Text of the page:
Europe’s workforce needs improved knowledge to compete globally

Strategies aimed at developing better quality workplaces and allowing workers to develop their abilities in a more secure employment environment are needed to help industries remain competitive. Action is needed at EU level to monitor working conditions across industries and state boundaries to prevent rising inequality between regions, sectors and worker categories, according to new research.

Research conducted through the WORKS (Work Organisation and Restructuring in the Knowledge Society) project shows that workers need more skills to be able to respond to rapidly changing business processes and to be able to collaborate across the boundaries of their organisation. The research suggests that industries in all 27 Member States are tending to become more specialised and increasing workers’ skills is now closely related to work intensification rather than more interesting jobs with greater learning opportunities.

The WORKS project comprehensively brings together knowledge and data on changing work practices throughout Europe. It compares 13 major surveys in Europe on organisational change and includes three major EU-level employee surveys on changes in employment and the quality of work. WORKS undertook 58 organisational case studies from 14 EU countries covering business functions such as research and development, production, logistics, customer service and IT in a range of manufacturing, private and public services. A further 30 occupational case studies were carried out in the clothing, IT, food and customer service sectors. The project takes into account employment, equality and industrial relations regulations and gender issues.

The researchers found fragmentation of employment conditions even within the same company, with workers employed under different terms and conditions. The threat of outsourcing of jobs previously associated with manual work is now spreading to white-collar work. Trends toward standardisation and intensification of jobs are experienced by employees as stress, insecurity, feeling overqualified, a lack of control and a deterioration of well-being. For women, although new knowledge work has opened up new opportunities, this can mean adopting a ‘masculine’ lifestyle, with long hours and sacrificing the work-life balance.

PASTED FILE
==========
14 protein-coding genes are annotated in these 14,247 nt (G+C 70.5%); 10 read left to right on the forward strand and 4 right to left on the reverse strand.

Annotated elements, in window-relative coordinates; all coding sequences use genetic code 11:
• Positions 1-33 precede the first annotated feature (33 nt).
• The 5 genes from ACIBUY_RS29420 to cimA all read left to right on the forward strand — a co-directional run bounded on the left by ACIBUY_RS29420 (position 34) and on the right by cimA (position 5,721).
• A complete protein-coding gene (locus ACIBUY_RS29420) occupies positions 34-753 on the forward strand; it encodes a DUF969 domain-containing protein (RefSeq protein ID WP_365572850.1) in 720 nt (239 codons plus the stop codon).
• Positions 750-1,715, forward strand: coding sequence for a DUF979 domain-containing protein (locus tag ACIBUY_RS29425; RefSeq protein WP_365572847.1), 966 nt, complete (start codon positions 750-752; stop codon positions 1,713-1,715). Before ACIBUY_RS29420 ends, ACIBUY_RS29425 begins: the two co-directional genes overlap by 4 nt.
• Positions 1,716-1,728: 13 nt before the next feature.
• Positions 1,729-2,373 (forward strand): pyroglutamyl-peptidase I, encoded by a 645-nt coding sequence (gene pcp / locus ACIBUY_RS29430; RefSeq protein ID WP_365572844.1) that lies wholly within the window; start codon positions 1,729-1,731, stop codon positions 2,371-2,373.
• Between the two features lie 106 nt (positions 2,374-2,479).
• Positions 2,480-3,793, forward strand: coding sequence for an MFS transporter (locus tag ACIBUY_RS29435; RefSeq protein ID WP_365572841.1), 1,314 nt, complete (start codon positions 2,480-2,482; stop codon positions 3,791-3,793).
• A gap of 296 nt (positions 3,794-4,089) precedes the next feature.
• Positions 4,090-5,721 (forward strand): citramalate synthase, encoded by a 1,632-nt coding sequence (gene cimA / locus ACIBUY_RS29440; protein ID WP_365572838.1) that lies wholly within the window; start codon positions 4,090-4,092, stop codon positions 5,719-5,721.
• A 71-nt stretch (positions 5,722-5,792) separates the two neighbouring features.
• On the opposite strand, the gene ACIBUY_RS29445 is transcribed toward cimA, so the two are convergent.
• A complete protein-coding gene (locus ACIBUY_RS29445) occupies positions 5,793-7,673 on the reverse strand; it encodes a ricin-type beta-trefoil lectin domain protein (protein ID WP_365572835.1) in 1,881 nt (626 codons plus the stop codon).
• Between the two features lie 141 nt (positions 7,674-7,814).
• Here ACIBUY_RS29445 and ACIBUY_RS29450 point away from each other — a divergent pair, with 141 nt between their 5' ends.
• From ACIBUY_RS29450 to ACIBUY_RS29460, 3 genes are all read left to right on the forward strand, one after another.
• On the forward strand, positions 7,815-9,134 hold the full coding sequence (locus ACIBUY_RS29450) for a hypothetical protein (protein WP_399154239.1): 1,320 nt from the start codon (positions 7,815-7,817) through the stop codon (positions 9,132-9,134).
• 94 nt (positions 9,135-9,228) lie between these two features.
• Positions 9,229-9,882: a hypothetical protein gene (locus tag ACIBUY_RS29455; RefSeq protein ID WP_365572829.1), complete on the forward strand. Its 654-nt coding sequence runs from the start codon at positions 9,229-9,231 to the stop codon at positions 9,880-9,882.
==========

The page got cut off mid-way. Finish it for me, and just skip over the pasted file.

The current financial and economic crisis is having an ambivalent effect – while it may speed up business decisions to outsource activities to low-cost destinations, it could result in work being brought back in house to reduce overcapacity or to retain qualified staff. Recommendations for industries include: 

  • Introducing learning organisation models, to develop the ability of employees and to enhance the capacity to innovate.
  • Basing innovation on an educated workforce.
  • Improving workers’ representation and increasing their input into restructuring processes.
  • Paying urgent attention to Health and Safety issues to address the stressful impacts of restructuring on workers.
  • Preventing inequality caused by the fragmentation of value chains by establishing a common set of terms and conditions for workers.
  • Promoting skill development in low skilled work and upgrading jobs, reducing insecurity and supporting better work-life balance in service industries.

Many regulations defined at the EU level are meant to achieve equality, decrease discrimination, improve the quality of work life, educate the workforce, ensure job security, and govern restructuring and its effects. However, in practice such regulations are often not adopted or selectively implemented.

Recommendations at policy level in the fields of Health and Safety and work quality include:

  • Monitoring working conditions across industries and state boundaries more effectively.
  • Action at EU level to prevent rising inequality between regions, sectors and worker categories.
  • Encouraging new structures for employee participation.
  • Supporting European level worker representation initiatives and EU legislation to support national systems to protect workers and working life along the value chain.
  • Supporting regional and sectoral vocational and educational training infrastructures to promote and support lifelong learning for all citizens.

According to the researchers, by understanding what is happening at the workplace level, policy makers will be better able to uncover the gaps between how regulations are meant to function and how well they function in reality. The four year project has published a comprehensive glossary of key concepts in book form and on the website.

WORKS - Work Organisation and Restructuring in the Knowledge Society (duration: 01/06/2005 – 31/05/2009) was a Specific Targeted Research Project funded under the 6th Framework Programme for Research of the European Union, Thematic Priority 7 – Citizens and governance in a knowledge-based society.


Contact: Monique Ramioul,